cracking wide open on the radio

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Selfie in the Quebec AM, CBC Radio One studio September 26, 2014.

Flashback September 26, 2014: I write and share my experiences to give purpose to this Alzheimer’s journey of Mom’s and mine. There must be a reason (I reason) for our struggle and suffering. Perhaps you are part of the purpose! I hope My Alzheimer’s Story captivates, inspires and/or comforts you. If it does, please share the love like I am 🙂

In March 2014, I spoke about My Alzheimer’s Story  with Quebec AM, CBC Radio One and on-air host Susan Campbell on location at Lennoxville Elementary School. The interview is here. Campbell began following the blog and recently asked me to do a follow-up segment. We did the second interview the day before Mom’s 86th birthday. As we chatted, Campbell asked me about some of the special times I’ve had with Mom, in particular an exchange of “I love you’s” I captured in video in “the most important thing to do when you hit a rust patch.”

I told her the truth: those moments crack me open. Yet through them I’ve experienced a lot of healing. My hurts, disappointments, resentments and negative feelings have been washed away leaving behind a bundle of tenderness, intimacy and beauty in the relationship with my Mom. Getting there hasn’t been easy, but it’s been worth it.

At the end of the interview, which you may listen to here, I read an abbreviated version of “a daughter’s prayer to god,” a poem I wrote when Mom was very sick in May. I managed not to cry the whole way through as I did when I read it aloud for the first time. Several friends who had read the poem told me how powerful it was to hear it spoken. Campbell said her producer Alex, a bear of a man whom I had met at our initial on-location interview in March, had been moved to tears by it.

I’m so pleased people are being touched by our story (see purpose above). In a couple of weeks I’m “guesting” at a half-day college class; I intend to share and discuss some of the audio and video clips from the year I cared for Mom in her own home. I wonder how the students will respond? Will they react like Alex did? Will they feel the joys and sorrows?

Maybe all of us will crack wide open. Maybe that would be a good thing.

 

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8 Comments

  1. Hi Punkie,
    Great that you are giving a talk to students who will hopefully work in the field. Straighten them out right from the start.I have an idea for you…

  2. I just lost my wonderful dad, from this horrific disease, March 8, 2014. The wound is still so fresh and raw. We managed to care for him, at home, until 3 months prior to his death. It was impossible, after that, to do so any longer. He never slept. My mother’s unwavering love and devotion to him will remain with me forever. Still, I am tortured by guilt for resenting going daily to nursing home, although I still did. Even though I told him repeatedly how much I loved him, you always wonder if you could have done more, been a little more patient. Guilt over the relief when he finally did pass are the demons that haunt me at night!!!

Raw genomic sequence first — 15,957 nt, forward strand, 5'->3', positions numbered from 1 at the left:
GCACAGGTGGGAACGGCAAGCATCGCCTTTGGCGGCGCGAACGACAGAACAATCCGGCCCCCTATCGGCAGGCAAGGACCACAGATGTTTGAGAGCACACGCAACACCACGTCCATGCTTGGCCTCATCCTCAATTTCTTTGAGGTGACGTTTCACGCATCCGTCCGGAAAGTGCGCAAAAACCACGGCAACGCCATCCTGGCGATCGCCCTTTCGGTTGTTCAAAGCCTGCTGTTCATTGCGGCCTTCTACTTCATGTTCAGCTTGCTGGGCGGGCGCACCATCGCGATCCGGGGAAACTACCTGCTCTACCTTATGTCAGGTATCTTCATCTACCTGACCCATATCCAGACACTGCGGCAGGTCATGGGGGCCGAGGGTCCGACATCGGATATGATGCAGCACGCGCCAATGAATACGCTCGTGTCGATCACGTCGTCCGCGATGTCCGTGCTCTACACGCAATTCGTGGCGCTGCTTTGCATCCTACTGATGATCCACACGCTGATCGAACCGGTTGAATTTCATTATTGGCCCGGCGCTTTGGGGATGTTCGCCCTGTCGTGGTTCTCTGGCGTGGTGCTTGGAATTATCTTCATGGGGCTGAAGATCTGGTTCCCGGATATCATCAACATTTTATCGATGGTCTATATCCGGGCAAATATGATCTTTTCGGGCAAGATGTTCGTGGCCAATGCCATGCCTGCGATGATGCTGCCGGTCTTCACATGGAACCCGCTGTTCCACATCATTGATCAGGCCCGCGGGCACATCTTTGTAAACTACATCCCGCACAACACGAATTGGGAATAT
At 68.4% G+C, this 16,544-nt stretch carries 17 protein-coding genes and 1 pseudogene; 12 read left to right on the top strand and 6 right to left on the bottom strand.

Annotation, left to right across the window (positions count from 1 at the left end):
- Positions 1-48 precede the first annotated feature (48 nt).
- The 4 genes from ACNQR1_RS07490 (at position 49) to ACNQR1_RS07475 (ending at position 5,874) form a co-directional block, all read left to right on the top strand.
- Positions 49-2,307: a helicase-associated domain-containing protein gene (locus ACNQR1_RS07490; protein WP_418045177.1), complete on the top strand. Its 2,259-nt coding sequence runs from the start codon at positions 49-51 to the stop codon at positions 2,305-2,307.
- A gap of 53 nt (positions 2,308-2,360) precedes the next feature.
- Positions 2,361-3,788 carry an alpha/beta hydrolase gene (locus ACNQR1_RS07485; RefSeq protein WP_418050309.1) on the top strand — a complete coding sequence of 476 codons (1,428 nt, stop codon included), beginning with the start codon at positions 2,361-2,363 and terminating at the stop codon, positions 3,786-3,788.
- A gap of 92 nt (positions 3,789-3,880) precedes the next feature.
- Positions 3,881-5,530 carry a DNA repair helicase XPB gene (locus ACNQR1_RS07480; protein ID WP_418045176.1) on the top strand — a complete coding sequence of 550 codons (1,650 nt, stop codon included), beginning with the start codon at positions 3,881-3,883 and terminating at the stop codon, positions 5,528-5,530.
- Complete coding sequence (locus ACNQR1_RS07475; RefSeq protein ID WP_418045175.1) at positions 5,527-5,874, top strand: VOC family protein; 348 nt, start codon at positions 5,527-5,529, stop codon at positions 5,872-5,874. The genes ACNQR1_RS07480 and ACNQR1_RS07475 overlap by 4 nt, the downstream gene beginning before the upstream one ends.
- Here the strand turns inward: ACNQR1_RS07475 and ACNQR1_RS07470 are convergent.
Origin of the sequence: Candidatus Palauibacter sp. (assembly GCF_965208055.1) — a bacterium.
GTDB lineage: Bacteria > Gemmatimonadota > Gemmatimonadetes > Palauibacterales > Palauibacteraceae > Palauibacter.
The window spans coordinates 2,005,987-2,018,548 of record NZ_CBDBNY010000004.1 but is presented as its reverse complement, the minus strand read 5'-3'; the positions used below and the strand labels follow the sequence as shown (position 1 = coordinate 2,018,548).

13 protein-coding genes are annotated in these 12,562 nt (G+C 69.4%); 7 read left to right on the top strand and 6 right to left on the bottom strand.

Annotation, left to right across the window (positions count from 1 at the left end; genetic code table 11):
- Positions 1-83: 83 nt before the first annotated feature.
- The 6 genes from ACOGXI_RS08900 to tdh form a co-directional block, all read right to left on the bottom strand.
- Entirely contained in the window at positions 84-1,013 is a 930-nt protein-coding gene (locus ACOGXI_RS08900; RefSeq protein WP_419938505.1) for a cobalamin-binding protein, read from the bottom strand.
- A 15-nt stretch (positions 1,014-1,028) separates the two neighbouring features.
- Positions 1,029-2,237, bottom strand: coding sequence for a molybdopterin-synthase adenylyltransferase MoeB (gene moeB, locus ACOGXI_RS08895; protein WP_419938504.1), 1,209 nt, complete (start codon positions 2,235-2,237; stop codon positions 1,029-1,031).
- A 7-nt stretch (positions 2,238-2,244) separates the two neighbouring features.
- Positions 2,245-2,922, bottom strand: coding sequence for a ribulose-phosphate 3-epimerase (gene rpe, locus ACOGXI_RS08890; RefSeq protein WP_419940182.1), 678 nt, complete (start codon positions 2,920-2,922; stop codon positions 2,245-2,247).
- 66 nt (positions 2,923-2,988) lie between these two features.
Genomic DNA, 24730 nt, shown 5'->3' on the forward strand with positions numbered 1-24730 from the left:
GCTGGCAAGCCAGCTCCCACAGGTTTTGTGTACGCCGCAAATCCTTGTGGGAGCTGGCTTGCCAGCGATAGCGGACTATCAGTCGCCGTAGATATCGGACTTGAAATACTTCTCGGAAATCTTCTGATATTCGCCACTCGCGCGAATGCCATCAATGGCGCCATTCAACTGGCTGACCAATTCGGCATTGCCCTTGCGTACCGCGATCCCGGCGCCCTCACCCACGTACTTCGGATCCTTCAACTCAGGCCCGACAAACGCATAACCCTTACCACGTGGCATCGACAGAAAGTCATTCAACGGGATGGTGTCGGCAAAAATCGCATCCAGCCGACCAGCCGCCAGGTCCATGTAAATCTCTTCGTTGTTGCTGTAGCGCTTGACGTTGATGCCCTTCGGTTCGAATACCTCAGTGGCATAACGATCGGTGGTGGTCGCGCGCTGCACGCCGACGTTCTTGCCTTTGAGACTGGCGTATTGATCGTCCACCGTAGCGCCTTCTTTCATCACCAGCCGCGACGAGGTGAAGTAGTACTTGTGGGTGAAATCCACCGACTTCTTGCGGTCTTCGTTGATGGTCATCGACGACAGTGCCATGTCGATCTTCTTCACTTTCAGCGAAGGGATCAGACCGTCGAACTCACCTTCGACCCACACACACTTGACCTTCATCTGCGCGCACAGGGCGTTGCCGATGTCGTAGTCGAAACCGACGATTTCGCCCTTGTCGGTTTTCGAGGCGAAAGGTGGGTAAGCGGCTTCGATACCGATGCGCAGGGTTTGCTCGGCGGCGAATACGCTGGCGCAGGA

.

    • Oh Robin 🙁 Crying for you and your pain 🙁 I’m sure he knew how much you loved him and appreciated at his core everything you did. Could we all do more? Maybe. But we are only human. The one positive thing I can see about this disease is how it allows some people — I am one of them — to experience unconditional love in the most difficult circumstances. This is a great blessing for which I am thankful. And yes it is crushing to watch someone you love die a slow death that robs them of themselves bit by bit. So far I still see my Mom clearly despite the fact that she’s in the later stages. Also a blessing. I hope you find peace and forgiveness moving forward. I’m so glad you are following our story even though it must be painful for you. Thank you so much. <3

  3. “All will be revealed in due time…” she said, clearly relishing the mystery of it all…

    I may test some of the material out on you!

    I really appreciate your support and comments Jane. Really. A. Lot. TYSM <3

  4. Congratulations as your network widens and more people get involved and inspired by your story. A college class? Where and what? That could be the start of an interesting new career path. Best wishes and let us inow all about your experience. X

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